Many organisations see innovation as being inherently risky—and there are doubtless new risk exposures when you try new things—but the opposite is also true. If your systems, tools, and practices are not up to date, then the cybercriminals that are targeting you will run rings around your defence. Bad actors are always changing their approach and business model; ransomware wasn’t a thing a few years ago and while it now dominates security discussions the attackers are already evolving away from the original “pay to unlock the data” approach into new forms of nuisance, such as threats of public exposure. As we gain some distance and evaluate the first half of 2022 retrospectively, there’s a good chance we will find a complete swing from ransomware to attacks prioritising disruption, reflecting changed motivations aligning with geo-politics. In the face of this innovation, we cannot stand still in defence. Keep up to date on trends in attack methodology, and try to think ahead and identify the opportunity before your attacker does so you can cut it off. This might mean simply improving hygiene around patch management, or it could be proactively building better visibility over the “mystery corners” of your IT real estate (and here I most definitely mean unsanctioned cloud use!). In addition, replace your aging on-premise security appliances (with their lengthy update and upgrade cycles) with modern cloud security services that constantly evolve attack detection and mitigation techniques using modern technologies, such as ML-driven AI.
4) Attackers are well funded.
I mentioned earlier that there are a few different sources of income for cybercriminals. Some attackers are tactically funded through ransomware wins, or with shops on the dark web selling data war-chests or specialist attack services. Others undertake regular “salaried” jobs for nation-states, but everyone behind enemy lines has a clear understanding of the link between money and results. I recommend that it’s well worth helping your stakeholders understand the funding behind the attackers you are defending against. Even a teenage boy carrying out attacks from their garage is not working for nothing. Attacks are big business (indeed, Cybersecurity Ventures predicts that global cybercrime damage will hit $10.5 trillion annually by 2025, which is more than the profit derived from the global trade of ALL major illegal drugs combined). Make a case for your security budget by demonstrating to your organisation the cost of scrimping on security (and there’s some useful advice in this eBook on calculating the impact of a data loss event). It doesn’t have to be a constant begging exercise either because spending money on security can reap significant gains in other cost centres. Whatever you do, don’t go into battle without the appropriate resource.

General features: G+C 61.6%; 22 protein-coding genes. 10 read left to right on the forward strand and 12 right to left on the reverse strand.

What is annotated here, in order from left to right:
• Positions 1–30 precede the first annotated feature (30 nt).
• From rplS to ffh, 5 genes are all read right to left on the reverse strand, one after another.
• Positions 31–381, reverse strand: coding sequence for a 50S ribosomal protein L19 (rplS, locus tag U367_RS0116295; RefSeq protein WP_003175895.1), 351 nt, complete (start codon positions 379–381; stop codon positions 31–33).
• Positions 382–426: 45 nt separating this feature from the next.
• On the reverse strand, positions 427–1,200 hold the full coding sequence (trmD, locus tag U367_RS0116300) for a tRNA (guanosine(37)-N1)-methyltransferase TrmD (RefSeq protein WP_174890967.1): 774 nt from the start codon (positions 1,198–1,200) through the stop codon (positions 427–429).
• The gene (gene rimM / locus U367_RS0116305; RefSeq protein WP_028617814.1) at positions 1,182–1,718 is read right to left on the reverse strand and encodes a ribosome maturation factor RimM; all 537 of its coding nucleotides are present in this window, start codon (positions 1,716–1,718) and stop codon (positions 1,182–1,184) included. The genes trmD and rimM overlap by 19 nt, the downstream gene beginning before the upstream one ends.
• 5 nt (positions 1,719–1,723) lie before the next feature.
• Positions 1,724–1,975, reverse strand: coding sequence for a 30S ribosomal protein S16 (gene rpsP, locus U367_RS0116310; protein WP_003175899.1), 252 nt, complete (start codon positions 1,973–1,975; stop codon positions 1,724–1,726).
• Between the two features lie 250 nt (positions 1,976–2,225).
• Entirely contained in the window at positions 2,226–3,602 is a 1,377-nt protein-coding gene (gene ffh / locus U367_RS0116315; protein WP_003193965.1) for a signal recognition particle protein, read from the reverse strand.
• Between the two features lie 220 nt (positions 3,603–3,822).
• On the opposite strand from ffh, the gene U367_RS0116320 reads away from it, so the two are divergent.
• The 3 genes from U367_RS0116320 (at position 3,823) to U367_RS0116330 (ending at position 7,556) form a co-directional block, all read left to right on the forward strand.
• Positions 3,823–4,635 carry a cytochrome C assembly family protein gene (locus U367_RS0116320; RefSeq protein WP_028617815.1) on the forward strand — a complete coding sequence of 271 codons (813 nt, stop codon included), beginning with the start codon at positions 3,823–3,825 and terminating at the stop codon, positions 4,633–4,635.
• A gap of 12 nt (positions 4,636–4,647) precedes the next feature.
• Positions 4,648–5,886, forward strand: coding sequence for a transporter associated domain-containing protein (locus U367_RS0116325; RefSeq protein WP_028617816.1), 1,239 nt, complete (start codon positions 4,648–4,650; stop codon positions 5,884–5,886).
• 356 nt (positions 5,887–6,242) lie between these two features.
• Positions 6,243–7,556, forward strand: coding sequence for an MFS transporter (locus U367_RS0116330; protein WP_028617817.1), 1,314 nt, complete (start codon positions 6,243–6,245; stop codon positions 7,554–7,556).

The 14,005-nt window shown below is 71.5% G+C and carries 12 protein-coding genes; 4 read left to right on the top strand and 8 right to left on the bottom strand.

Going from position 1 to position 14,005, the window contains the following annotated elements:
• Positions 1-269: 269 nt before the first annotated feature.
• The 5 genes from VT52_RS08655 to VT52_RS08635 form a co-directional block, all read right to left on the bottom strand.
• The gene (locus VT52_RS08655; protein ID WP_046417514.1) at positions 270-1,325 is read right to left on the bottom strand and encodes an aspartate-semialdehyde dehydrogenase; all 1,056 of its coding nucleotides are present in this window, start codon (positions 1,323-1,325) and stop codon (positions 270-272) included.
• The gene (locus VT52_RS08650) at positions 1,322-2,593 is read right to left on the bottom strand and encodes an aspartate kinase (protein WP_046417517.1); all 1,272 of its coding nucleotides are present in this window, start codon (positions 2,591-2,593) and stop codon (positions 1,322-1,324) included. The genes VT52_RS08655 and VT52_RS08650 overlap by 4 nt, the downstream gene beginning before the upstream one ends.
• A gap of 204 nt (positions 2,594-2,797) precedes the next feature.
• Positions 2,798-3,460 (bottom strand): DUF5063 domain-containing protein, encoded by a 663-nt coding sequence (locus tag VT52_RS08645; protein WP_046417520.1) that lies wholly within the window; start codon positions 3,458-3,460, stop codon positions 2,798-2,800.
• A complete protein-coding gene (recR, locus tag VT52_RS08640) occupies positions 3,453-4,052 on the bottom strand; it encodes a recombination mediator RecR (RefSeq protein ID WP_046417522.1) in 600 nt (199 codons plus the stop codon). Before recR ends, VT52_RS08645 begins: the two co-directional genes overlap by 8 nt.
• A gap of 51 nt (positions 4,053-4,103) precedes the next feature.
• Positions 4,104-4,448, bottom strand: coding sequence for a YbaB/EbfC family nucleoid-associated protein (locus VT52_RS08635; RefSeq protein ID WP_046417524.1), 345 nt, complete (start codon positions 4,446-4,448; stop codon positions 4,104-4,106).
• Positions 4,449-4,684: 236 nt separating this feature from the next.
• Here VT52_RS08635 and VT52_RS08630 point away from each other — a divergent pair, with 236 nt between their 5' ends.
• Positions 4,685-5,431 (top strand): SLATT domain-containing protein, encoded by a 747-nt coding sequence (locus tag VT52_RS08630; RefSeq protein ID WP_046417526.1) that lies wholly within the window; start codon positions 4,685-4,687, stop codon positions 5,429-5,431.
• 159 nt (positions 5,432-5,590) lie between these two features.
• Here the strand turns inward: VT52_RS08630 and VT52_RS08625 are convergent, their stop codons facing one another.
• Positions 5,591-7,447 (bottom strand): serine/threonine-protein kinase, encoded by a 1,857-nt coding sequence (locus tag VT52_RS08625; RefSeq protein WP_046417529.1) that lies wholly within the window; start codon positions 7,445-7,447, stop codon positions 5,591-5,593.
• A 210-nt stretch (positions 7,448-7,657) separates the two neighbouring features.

5) Most attackers are opportunistic.
Everything I have said so far paints a picture of highly calculating and very focused attackers, but the reality is that most are incredibly opportunistic. They often find their victims by simply scouting for easy opportunities. The learning here is: don’t be the easy hit. Keep your windows and doors shut and in all probability, the attackers will find an easier target to go after. The vast majority are not after your organisation but after your money. To avoid being hit by these ones you just have to avoid being the easiest target, so good security hygiene is key. There is really no point spending a fortune on expensive firewalls and VPNs if your employees are leaving Google docs and AWS buckets open in the cloud.
“Hacker” is a term that I always avoid when talking about threat actors. It is a misnomer that does a disservice both to the many who identify with the term despite a lack of nefarious activity and to the malicious organisations who exist to disrupt. Like the hoodie-wearing mystery figure in the overused images, “hacker” creates an outdated and unhelpful view of exactly what we are up against as security professionals.
Next time one of your stakeholders talks about “hackers,” and you know they are picturing lonely hobbyists operating from their basement, take the opportunity to tell them a little bit about who these criminals really are, and help them learn some lessons from the bad actors to better secure your organisation.